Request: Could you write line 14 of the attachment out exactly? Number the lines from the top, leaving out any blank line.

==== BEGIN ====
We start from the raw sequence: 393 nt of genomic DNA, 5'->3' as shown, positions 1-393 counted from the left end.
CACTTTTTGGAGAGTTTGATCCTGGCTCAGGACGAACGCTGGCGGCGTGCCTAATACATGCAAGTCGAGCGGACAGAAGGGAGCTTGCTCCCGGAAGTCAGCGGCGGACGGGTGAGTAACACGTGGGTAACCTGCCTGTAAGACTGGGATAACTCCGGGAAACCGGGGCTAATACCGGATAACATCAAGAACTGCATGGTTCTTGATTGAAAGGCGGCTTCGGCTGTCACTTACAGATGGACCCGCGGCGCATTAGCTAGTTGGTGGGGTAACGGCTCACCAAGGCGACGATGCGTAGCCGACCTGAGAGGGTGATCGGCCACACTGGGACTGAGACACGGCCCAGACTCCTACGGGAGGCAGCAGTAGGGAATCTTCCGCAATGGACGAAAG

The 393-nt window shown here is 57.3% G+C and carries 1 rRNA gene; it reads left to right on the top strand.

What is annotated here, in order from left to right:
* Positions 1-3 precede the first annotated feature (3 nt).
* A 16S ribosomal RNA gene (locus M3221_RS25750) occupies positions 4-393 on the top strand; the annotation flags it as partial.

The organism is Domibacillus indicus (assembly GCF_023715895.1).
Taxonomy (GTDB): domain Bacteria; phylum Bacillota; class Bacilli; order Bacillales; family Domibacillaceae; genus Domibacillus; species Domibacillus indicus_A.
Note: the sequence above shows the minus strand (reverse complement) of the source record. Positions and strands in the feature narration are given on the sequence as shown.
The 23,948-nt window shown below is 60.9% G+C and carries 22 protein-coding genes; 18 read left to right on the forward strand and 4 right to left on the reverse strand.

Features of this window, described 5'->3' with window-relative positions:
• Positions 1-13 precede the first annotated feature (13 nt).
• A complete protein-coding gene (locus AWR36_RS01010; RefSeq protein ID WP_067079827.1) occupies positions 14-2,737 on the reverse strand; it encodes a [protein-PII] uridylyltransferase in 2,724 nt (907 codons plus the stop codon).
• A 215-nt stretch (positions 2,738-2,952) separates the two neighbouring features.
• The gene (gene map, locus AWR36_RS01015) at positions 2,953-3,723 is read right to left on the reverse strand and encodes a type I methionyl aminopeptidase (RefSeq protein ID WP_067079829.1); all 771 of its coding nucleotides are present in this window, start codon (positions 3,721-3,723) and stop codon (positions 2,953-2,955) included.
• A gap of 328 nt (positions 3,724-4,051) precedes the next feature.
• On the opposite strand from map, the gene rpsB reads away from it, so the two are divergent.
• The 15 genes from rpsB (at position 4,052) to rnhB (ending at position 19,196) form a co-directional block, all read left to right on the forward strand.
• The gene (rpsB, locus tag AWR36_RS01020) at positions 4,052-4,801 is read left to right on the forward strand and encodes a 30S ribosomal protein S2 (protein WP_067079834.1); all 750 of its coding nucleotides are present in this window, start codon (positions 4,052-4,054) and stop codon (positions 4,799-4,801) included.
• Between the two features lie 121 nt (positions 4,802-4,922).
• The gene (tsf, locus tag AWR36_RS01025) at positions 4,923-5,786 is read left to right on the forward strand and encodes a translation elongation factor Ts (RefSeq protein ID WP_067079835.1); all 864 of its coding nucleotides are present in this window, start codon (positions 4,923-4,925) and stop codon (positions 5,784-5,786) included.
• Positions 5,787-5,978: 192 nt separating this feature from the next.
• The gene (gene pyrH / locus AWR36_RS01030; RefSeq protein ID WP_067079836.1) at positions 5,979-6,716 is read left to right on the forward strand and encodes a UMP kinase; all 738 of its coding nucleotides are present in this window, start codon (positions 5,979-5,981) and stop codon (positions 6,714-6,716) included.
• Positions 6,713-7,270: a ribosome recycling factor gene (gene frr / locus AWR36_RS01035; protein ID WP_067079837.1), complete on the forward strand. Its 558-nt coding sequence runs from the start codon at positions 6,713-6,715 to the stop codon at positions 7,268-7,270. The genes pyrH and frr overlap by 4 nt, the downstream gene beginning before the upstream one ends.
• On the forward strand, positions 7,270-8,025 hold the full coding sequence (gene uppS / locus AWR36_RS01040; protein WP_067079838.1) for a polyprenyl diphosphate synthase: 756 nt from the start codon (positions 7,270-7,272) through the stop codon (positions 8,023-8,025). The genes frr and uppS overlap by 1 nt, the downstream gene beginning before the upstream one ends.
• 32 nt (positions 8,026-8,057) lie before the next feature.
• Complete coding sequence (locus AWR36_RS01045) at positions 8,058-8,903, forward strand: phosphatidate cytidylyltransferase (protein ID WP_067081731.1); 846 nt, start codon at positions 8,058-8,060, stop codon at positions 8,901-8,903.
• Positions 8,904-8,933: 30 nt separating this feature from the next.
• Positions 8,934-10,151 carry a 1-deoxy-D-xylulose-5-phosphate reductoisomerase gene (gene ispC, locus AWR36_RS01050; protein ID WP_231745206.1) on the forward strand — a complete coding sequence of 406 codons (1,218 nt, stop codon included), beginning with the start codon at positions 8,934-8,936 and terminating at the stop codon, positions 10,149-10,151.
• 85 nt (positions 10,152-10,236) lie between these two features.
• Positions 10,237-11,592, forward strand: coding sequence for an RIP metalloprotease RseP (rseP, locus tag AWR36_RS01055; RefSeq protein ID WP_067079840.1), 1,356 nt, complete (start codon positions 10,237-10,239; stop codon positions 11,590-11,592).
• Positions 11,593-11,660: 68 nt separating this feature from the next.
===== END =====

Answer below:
• A 215-nt stretch (positions 2,738-2,952) separates the two neighbouring features.